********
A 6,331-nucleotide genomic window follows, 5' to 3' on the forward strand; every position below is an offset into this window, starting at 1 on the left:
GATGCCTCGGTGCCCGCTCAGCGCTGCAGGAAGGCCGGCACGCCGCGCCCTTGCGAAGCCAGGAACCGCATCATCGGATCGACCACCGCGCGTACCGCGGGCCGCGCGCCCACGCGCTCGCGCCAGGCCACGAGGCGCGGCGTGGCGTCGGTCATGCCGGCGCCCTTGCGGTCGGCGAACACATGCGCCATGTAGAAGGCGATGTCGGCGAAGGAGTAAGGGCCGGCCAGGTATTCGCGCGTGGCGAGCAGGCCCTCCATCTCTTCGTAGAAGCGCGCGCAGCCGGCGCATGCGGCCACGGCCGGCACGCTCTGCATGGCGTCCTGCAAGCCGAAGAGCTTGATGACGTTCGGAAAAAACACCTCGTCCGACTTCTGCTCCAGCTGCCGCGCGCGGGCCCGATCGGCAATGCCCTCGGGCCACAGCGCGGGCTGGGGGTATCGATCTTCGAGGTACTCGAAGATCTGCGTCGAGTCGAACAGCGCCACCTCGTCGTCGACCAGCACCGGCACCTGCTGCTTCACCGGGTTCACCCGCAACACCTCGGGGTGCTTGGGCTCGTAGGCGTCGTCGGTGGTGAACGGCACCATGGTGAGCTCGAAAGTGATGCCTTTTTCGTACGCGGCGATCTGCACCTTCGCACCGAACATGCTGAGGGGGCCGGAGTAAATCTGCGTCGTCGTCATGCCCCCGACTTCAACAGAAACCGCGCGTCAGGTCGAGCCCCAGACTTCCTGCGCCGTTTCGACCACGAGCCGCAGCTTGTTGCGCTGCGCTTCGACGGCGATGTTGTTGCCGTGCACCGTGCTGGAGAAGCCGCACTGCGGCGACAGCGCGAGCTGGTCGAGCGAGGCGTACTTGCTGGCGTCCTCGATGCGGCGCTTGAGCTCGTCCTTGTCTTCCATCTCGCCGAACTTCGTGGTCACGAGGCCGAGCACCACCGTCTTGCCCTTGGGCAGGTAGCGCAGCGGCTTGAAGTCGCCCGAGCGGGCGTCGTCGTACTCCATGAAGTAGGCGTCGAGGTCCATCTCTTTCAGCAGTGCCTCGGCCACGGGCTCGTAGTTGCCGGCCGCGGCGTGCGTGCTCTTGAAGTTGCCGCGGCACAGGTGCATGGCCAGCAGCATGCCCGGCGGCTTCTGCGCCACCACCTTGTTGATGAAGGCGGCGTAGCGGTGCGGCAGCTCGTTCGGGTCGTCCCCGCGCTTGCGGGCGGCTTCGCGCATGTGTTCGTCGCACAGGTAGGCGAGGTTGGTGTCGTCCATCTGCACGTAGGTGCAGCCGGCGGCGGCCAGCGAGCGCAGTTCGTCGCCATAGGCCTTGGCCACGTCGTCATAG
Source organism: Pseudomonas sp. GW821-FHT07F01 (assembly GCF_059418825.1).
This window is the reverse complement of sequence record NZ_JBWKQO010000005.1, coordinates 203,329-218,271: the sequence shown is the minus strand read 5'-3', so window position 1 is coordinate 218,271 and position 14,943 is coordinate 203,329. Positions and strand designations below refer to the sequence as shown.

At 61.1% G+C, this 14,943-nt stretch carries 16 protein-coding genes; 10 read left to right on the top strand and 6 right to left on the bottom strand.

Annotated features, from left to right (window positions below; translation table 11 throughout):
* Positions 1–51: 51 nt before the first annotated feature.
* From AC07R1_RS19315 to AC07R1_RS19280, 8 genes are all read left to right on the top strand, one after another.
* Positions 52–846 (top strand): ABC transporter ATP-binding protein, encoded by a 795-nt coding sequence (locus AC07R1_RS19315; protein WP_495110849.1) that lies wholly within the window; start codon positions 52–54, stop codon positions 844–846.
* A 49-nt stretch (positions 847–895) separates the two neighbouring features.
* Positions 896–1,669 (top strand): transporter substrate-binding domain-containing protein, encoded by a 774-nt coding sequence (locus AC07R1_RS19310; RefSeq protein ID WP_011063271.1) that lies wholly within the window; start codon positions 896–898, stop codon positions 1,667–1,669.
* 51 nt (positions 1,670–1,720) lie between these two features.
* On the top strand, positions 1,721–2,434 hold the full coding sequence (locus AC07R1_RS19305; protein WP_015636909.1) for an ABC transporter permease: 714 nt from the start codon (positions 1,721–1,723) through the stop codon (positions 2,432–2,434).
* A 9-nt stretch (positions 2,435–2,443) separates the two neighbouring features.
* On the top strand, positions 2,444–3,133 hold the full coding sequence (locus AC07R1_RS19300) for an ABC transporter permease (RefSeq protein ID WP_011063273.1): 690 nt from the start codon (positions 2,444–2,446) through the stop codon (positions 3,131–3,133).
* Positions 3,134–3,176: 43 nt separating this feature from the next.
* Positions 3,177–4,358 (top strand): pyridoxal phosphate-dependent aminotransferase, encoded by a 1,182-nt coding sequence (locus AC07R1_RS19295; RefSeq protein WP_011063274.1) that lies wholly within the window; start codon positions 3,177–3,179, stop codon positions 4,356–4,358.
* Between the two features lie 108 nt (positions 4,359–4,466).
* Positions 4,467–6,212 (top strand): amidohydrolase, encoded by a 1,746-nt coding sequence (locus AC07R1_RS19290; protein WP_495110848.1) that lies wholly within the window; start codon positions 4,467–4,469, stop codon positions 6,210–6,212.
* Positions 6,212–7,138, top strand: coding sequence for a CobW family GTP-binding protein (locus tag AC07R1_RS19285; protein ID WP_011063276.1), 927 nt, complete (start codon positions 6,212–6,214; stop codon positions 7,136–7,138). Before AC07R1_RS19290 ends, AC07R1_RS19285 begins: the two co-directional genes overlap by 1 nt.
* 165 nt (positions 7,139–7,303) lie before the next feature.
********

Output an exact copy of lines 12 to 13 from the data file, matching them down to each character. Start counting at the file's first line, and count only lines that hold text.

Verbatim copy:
* 51 nt (positions 1,670–1,720) lie between these two features.
* On the top strand, positions 1,721–2,434 hold the full coding sequence (locus AC07R1_RS19305; protein WP_015636909.1) for an ABC transporter permease: 714 nt from the start codon (positions 1,721–1,723) through the stop codon (positions 2,432–2,434).